July 17 2011: The buildings at 33 – 49 Niagara Street, viewed from Victoria Memorial Park looking west toward Bathurst Street
July 20 2011: Demolition activity at the 578 Front Street West condo development site, viewed here from Front Street looking northwest toward Bathurst Street.
July 20 2011: From the late 1890s until 1940, the buildings on this site were home to several different machinery manufacturing companies.
July 20 2011: This building was the downtown Toronto location of the Rock Oasis indoor climbing gym for 13 years until the business relocated in June.
July 20 2011: Four buildings will range from 4 to 22 storeys tall
July 20 2011: The former downtown Toronto Harley-Davidson dealership occupies the eastern end of the proposed condo development site
Minto 775 King West
A project of Minto Group Inc., this development is currently under construction on a large site at the southwest corner of King and Tecumseth Streets. Designed by Hariri Pontarini Architects, the 16-storey building has a variety of floorplans for studio, 1-, 2- and 3-bedroom suites that vary in size from 542 to 1,425 square feet and in price from $356,800 to $639,800. Suites in “The Penthouse Collection” range from an 821-square-foot 1-bedroom unit costing $580,800 to an 1,866 2-bedroom going for $1,288,800. Retail space will occupy the ground level of the five-storey podium along King Street. Below are recent photos showing construction progress on the site. Further information about the building design is available on the Harini Pontarini webpage for the Minto 775 King West project.
From the Minto 775 King West condo website, an artistic rendering of the Hariri Pontarini-designed building
August 23 2008: The Minto 775 King West location before construction commenced, looking southeast from King Street toward Tecumseth Street
July 20 2011: West view toward the condo site at King & Tecumseth Streets
July 20 2011: One of two cranes on the construction site, viewed here from the sidewalk on the north side of King Street
July 20 2011: Overlooking the L-shaped excavation from the NE corner
July 20 2011: Construction activity several levels below Tecumseth Street
July 20 2011: Underground levels take shape near the northeast corner
July 20 2011: Looking west from the Tecumseth Street side of the property
July 20 2011: Walls taking shape four levels below street grade
July 20 2011: Concrete delivery at the King Str. construction entrance
This midrise building on Wellington Street just west of Spadina Avenue is a project of DesignSorbara, a family-owned and operated design development company. It’s essentially two buildings in one, with a 10-storey wing in front and a 12-storey section in back. The complex also blends two distinct architectural styles: The front building was inspired by the reddish-brown warehouses in the surrounding neighbourhood, while the rear structure features “a mid-1900s-inspired horizontal layout of windows and masonry,” according to the 400 Wellington website.
This artistic rendering of the 400 Wellington condo buildings appears on the condo project website
June 21 2011: 400 Wellington viewed from the southeast end of the block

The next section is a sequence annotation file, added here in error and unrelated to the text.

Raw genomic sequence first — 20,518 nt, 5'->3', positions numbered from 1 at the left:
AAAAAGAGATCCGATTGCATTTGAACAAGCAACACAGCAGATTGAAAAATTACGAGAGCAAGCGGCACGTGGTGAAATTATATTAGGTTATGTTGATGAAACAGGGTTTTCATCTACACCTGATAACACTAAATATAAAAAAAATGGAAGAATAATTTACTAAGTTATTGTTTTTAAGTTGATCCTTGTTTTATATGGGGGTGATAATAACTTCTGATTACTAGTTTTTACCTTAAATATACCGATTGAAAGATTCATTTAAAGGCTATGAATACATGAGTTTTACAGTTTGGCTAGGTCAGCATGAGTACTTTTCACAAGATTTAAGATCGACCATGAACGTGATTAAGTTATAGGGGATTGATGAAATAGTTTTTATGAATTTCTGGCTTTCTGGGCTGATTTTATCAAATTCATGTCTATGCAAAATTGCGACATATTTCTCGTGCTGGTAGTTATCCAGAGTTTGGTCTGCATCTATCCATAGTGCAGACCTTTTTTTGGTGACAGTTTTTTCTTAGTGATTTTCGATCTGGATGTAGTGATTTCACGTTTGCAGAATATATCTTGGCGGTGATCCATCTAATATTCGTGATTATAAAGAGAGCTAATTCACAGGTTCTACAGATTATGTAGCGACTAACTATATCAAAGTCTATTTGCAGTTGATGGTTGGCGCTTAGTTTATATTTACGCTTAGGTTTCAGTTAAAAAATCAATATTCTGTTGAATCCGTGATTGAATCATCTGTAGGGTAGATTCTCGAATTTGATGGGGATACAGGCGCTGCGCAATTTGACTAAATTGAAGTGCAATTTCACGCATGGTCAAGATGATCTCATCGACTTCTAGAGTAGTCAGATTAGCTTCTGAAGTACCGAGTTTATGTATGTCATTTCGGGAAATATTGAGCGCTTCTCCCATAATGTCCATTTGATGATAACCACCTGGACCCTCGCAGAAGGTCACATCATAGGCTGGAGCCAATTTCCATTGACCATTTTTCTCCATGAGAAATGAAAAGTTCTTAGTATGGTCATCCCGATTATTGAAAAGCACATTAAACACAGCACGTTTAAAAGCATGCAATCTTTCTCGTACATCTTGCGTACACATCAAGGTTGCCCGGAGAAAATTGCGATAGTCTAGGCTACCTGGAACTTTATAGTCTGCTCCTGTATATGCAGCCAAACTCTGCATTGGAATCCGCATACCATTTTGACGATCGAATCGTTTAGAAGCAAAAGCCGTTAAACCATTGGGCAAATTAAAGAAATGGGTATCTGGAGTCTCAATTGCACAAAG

June 21 2011: The front wing (left) stands 10 storeys; the rear section 12
June 21 2011: A closer view of the five upper levels of the rear building section
June 21 2011: Construction progress on the southwest side of the building
June 21 2011: A yellow construction garbage chute stands out against the blue insulation on the exterior wall of the front wing
July 17 2011: Brickwork has been installed on much of the building’s exterior
July 17 2011: Brickwork on the building’s southwest corner
July 17 2011: Street level view from the south side of Wellington Street
July 17 2011: Upper levels on the south side of the 12-storey wing
July 17 2011: Construction viewed from Wellington Street, looking northwest
July 17 2011: Brickwork on upper levels of the 10-storey front building
July 17 2011: 400 Wellington rises behind The Globe and Mail newspaper’s head office in this view from Concord CityPlace. The Globe site could become condos in several years’ time, too; the newspaper has announced it will begin construction in 2012 on a new building next door (at right, currently a Toyota dealership).
A project of Freed Developments, this 10-storey boutique condo building is nearing completion. Designed by Core Architects, 500 Wellington West has 17 luxury suites that occupy either half or full floors. It’s just a short walk west of the 400 Wellington project site (above), and even closer to the Victoria Memorial Park at Portland Street. Below are photos showing construction progress in June and July. Pictures of earlier stages of construction can be viewed in my February 27 2011 post and in my January 16 2011 post.
June 21 2011: A crew works on the exterior of the building’s south facade
June 21 2011: The building appears small from the outside, but offers incredible space inside. For example: Residence 6 offers 5,990 square feet of interior space on a full floor, along with a 975-square-foot terrace.
June 21 2011: A closer look at the crew working on the front windows
July 17 2011: Even the half-floor suites are spacious. Residence 5 offers 3,515 square feet of interior space along with a 535-square-foot terrace.
July 17 2011: Glass panels will be installed on the 3 balconies seen here
July 17 2011: Floor-to-ceiling windows line three sides of the top-level suites
July 17 2011: Construction progress viewed from across Wellington Street